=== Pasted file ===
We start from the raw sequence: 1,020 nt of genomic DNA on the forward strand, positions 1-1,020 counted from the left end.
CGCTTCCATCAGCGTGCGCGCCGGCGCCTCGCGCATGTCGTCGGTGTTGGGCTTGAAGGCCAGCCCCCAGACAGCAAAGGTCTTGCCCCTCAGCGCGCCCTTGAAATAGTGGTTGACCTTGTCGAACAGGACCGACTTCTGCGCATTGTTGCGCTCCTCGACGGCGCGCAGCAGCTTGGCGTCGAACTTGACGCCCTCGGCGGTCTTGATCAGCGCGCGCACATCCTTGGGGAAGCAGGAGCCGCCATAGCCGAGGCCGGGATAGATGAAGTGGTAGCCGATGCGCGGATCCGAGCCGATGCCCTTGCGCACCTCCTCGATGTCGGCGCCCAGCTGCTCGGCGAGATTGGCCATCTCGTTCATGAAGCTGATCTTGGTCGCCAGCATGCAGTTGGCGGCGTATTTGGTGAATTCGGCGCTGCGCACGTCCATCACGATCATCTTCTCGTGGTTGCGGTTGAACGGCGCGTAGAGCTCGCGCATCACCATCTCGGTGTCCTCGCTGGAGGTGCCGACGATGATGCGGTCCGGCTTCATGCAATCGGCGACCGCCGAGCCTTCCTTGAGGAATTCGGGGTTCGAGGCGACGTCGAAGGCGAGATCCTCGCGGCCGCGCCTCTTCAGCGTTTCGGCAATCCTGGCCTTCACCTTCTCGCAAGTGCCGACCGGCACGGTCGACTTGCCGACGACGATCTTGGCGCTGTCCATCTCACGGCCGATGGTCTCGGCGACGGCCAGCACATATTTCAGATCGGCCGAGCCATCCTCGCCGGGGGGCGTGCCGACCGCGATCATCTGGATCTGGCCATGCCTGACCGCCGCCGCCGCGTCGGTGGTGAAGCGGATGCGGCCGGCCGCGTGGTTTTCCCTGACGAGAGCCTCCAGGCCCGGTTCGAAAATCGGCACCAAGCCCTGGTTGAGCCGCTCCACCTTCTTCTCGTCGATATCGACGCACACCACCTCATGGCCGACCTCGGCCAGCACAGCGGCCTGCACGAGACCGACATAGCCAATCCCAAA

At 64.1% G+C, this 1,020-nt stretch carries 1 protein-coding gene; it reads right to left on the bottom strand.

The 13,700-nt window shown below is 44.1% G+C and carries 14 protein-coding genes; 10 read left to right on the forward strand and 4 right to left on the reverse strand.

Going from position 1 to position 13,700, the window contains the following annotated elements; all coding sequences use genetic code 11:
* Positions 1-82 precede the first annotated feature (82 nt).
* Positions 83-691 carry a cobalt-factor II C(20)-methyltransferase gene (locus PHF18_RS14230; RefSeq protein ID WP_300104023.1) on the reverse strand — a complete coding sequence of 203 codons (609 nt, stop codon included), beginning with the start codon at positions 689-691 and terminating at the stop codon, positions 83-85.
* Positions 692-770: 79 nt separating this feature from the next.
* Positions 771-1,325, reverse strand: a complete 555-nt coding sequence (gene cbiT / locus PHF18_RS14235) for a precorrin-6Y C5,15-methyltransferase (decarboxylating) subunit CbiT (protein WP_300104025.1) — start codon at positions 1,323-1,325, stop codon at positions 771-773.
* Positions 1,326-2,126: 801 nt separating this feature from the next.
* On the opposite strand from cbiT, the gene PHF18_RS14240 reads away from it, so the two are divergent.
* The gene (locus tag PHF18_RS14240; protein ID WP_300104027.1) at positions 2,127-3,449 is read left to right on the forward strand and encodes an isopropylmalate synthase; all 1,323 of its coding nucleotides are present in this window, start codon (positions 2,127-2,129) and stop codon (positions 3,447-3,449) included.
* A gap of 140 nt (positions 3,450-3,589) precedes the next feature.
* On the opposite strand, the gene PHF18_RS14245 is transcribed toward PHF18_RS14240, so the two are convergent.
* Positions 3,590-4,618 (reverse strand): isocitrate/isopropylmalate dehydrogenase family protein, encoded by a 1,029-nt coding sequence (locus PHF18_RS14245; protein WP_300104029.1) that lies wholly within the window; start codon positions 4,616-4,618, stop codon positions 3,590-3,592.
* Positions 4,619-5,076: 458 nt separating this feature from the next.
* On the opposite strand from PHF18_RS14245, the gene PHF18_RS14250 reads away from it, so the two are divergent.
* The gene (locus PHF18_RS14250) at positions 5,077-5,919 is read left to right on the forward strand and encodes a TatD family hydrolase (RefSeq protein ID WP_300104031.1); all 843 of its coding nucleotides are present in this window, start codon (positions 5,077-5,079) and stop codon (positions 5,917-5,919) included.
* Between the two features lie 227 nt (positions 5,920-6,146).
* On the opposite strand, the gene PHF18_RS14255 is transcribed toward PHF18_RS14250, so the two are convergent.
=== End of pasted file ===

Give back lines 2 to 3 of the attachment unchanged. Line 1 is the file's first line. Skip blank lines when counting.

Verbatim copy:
CGCTTCCATCAGCGTGCGCGCCGGCGCCTCGCGCATGTCGTCGGTGTTGGGCTTGAAGGCCAGCCCCCAGACAGCAAAGGTCTTGCCCCTCAGCGCGCCCTTGAAATAGTGGTTGACCTTGTCGAACAGGACCGACTTCTGCGCATTGTTGCGCTCCTCGACGGCGCGCAGCAGCTTGGCGTCGAACTTGACGCCCTCGGCGGTCTTGATCAGCGCGCGCACATCCTTGGGGAAGCAGGAGCCGCCATAGCCGAGGCCGGGATAGATGAAGTGGTAGCCGATGCGCGGATCCGAGCCGATGCCCTTGCGCACCTCCTCGATGTCGGCGCCCAGCTGCTCGGCGAGATTGGCCATCTCGTTCATGAAGCTGATCTTGGTCGCCAGCATGCAGTTGGCGGCGTATTTGGTGAATTCGGCGCTGCGCACGTCCATCACGATCATCTTCTCGTGGTTGCGGTTGAACGGCGCGTAGAGCTCGCGCATCACCATCTCGGTGTCCTCGCTGGAGGTGCCGACGATGATGCGGTCCGGCTTCATGCAATCGGCGACCGCCGAGCCTTCCTTGAGGAATTCGGGGTTCGAGGCGACGTCGAAGGCGAGATCCTCGCGGCCGCGCCTCTTCAGCGTTTCGGCAATCCTGGCCTTCACCTTCTCGCAAGTGCCGACCGGCACGGTCGACTTGCCGACGACGATCTTGGCGCTGTCCATCTCACGGCCGATGGTCTCGGCGACGGCCAGCACATATTTCAGATCGGCCGAGCCATCCTCGCCGGGGGGCGTGCCGACCGCGATCATCTGGATCTGGCCATGCCTGACCGCCGCCGCCGCGTCGGTGGTGAAGCGGATGCGGCCGGCCGCGTGGTTTTCCCTGACGAGAGCCTCCAGGCCCGGTTCGAAAATCGGCACCAAGCCCTGGTTGAGCCGCTCCACCTTCTTCTCGTCGATATCGACGCACACCACCTCATGGCCGACCTCGGCCAGCACAGCGGCCTGCACGAGACCGACATAGCCAATCCCAAA

At 64.1% G+C, this 1,020-nt stretch carries 1 protein-coding gene; it reads right to left on the bottom strand.